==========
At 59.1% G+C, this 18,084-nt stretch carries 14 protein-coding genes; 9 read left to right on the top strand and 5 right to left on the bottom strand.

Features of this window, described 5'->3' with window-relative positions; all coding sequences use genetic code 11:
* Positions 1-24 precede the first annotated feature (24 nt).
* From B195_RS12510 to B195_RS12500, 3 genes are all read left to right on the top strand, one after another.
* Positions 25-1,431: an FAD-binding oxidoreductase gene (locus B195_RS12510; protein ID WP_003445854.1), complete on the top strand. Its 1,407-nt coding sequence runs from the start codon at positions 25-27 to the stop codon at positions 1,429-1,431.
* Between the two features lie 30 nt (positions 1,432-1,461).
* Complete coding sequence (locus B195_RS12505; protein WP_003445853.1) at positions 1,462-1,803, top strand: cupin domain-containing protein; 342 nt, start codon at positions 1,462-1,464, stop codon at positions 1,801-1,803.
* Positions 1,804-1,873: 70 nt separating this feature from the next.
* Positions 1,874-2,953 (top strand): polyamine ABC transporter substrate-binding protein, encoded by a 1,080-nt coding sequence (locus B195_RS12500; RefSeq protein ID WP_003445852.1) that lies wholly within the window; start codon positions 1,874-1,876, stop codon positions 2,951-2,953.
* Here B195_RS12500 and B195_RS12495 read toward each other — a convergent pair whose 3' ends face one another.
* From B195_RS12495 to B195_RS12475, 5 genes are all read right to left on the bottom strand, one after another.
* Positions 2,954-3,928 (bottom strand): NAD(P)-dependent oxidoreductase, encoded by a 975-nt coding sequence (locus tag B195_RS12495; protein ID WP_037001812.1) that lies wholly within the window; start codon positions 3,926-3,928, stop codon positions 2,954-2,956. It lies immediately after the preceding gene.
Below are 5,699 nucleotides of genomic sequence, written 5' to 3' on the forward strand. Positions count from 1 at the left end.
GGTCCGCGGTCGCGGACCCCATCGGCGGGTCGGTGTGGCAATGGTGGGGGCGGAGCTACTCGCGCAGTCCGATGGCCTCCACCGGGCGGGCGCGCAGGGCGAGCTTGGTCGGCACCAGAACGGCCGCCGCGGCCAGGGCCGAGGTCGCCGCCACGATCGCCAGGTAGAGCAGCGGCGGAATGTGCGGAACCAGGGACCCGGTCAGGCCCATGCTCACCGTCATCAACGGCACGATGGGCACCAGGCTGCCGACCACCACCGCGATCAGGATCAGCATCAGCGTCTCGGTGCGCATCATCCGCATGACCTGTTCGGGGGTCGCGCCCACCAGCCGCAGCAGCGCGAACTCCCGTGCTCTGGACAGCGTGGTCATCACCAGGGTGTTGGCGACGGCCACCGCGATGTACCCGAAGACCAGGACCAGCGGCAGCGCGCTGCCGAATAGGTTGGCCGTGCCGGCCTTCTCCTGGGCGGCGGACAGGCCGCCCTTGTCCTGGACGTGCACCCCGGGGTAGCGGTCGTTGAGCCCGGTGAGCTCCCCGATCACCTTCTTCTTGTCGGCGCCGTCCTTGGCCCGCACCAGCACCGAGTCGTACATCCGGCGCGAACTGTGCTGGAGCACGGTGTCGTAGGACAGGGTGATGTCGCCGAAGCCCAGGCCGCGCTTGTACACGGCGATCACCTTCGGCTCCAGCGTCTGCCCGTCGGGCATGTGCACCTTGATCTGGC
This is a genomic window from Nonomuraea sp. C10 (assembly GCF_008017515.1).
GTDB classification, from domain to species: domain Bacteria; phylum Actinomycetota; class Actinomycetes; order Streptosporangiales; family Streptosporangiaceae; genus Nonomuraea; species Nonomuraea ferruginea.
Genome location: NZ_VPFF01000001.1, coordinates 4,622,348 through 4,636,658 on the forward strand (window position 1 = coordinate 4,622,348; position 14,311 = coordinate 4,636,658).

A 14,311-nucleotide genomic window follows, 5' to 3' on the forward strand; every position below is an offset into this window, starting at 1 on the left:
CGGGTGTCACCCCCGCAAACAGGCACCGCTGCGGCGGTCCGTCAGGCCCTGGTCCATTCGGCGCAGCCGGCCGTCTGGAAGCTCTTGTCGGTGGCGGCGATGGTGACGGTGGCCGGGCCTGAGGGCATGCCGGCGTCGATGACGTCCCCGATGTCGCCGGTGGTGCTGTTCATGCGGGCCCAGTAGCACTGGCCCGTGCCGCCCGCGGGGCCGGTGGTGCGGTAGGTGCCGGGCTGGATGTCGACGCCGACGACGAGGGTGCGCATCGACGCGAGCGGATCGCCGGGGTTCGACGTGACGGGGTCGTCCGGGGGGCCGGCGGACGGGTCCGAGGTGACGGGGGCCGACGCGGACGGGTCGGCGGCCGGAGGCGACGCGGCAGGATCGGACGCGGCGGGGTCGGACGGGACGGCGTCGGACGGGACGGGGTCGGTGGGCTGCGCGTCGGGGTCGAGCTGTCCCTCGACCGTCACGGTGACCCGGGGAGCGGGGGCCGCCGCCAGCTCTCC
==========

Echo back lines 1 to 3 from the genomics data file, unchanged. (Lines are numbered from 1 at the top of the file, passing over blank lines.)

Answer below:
At 59.1% G+C, this 18,084-nt stretch carries 14 protein-coding genes; 9 read left to right on the top strand and 5 right to left on the bottom strand.

Features of this window, described 5'->3' with window-relative positions; all coding sequences use genetic code 11:
* Positions 1-24 precede the first annotated feature (24 nt).